Thank you @d123 !
I was dead in the water and now I have a few things I can try that sound promising. I have another similar motor sitting around that has one of those non-polarized capacitor already attached that I can steal.
I will try the resistor and capacitor in series as well to, but I will need to buy some capacitors on amazon so it'll take some time.
I will give an update after trying a few things out.
Thanks again

I hope you can get it all to work like you want it to, and then have lots more fun racing them with your son.

My suggestions are just top-of-the-head, rule-of-thumb style thoughts based on the little experience I have of little motors, I really couldn't know if they will solve the problem, please be aware of that. The 10R might need to be smaller to accommodate 0.8A start-up current, 4.8V/0.8A = 6R 1.2W, so 2W. But only a spike so, 4.8V/10R = 0.48A 2.3W, so 3W. 4.8V/0.3A = 16R 1.44W so 2W. As 0.8A is brief, a 2W is safe margin, and even a 1W resistor for all above currents should cope if motor on only in brief spurts, if on for e.g. >0.1s, use 2W or 3W, whatever the maths tells you, W = (A x A) x R.

Maybe before buying components that may not solve problem, if you dare, or know how to do it, taking a car apart and taking a photo of the internals and any pcb it has would/could be useful info. Bitter and/or highly stressful experience tells me taking something apart can be far easier than the sometimes nightmare of trying to put finickety devices back together. Even a computer mouse can be a small challenge, so a toy car may be harder to fit together again, or not - it might be easier, who knows.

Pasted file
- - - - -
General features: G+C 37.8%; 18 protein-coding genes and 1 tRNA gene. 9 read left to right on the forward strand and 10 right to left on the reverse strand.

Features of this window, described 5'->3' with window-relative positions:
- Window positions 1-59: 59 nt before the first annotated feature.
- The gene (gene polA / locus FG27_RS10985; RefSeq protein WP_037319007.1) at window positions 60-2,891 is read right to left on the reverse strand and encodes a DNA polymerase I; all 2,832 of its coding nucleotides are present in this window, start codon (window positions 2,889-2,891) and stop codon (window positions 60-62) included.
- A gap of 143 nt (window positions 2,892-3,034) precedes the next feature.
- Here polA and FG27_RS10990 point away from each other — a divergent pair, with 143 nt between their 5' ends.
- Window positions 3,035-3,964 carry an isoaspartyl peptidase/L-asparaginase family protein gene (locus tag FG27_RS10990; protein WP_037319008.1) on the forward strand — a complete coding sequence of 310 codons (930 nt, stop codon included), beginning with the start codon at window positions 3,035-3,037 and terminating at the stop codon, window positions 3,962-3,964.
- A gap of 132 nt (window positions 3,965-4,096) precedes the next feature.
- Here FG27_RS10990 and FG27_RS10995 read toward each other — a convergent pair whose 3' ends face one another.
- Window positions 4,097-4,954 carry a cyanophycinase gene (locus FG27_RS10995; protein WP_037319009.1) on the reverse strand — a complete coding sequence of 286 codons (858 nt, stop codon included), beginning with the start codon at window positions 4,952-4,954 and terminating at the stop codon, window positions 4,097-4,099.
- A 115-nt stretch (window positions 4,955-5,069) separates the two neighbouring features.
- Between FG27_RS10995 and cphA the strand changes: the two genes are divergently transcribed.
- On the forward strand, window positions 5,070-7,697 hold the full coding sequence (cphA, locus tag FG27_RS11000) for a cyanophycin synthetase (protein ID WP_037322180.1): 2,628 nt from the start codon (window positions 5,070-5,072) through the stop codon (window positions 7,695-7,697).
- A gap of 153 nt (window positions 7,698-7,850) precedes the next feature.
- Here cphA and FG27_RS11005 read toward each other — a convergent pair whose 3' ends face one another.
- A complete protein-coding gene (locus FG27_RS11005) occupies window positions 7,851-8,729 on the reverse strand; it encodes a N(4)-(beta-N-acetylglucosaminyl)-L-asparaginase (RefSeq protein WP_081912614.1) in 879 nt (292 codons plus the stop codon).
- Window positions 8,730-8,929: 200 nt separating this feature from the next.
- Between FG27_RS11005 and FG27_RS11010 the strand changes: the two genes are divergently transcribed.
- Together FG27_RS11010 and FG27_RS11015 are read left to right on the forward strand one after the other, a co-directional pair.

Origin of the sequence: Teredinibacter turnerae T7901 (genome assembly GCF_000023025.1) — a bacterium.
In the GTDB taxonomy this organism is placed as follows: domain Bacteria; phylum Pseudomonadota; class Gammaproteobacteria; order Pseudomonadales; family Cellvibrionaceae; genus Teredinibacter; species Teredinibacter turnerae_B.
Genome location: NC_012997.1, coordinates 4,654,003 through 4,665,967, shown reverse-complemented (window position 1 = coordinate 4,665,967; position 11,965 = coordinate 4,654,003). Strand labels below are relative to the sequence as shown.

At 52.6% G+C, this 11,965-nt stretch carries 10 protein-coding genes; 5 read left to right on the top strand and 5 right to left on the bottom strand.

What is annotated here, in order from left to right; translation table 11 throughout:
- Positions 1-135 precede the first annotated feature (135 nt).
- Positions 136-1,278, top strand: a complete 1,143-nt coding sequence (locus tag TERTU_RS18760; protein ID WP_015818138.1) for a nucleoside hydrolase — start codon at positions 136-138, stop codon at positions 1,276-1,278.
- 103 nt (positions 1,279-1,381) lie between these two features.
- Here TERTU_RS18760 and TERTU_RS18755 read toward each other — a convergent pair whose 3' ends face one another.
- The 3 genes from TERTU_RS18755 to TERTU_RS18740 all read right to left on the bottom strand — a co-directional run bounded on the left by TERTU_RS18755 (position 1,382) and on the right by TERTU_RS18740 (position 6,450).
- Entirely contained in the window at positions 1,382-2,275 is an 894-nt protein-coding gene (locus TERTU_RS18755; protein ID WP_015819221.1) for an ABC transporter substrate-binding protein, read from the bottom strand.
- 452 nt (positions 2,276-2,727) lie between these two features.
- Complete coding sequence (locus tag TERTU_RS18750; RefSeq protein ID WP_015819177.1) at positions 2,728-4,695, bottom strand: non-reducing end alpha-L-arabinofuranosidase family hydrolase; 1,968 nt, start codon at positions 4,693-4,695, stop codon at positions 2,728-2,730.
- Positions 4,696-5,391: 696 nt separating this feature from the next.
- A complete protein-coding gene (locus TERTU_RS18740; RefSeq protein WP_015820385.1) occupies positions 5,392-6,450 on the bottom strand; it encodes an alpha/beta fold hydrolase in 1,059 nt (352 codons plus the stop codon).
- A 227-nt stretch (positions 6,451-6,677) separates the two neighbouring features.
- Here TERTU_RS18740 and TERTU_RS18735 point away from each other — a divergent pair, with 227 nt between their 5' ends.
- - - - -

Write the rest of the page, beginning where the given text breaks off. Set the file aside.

Good luck!
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The circuit board is made for use as a power bank. It charges the single Lithium cell at a high current (reducing the battery lifetime) then it boosts the output voltage to 5V and maybe regulates the voltage.

The circuit board specs say it has battery "drain protection" which might not be a disconnect when battery voltage is low. Then the battery is ruined if the voltage gets too low.
An electric motor has a very high stalled current when it starts running or when it is stalled. Since the "power bank circuit" boosts the voltage to 5V then the maximum motor current is much higher with 5V instead of with the lower voltage from 3 AAA cells.

Thinking of the 200 - 300mA you mentioned in first post, fun maths:

New AAA = ~1.65V
1.65V x 3 = 4.95V
4.95V/0.3A = 16.5R

Used AAA = e.g. ~1.1V
1.1V x 3 = 3.3V
3.3V/0.2A = 16.5R

Must be motor coil resistance.
AAA batteries don't have a static resistance, they have an output impedance that changes, it increases ('a lot', as far as I remember, on datasheet graphs) as it gets drained.

Yes, agree with above, do check Li-ion will cut out safely before discharging too far. Maybe it is one with an incorporated protection circuit?

There is a big difference in the maximum current from a cheap AAA carbon-zinc Super Heavy Duty battery from China and an alkaline Name Brand battery. The protection circuit for the lithium battery might limit the max current and not allow the motor to start running.

Measure the resistance of the motor and subtract the resistance of the meter leads. Then calculate the maximum turn-on current.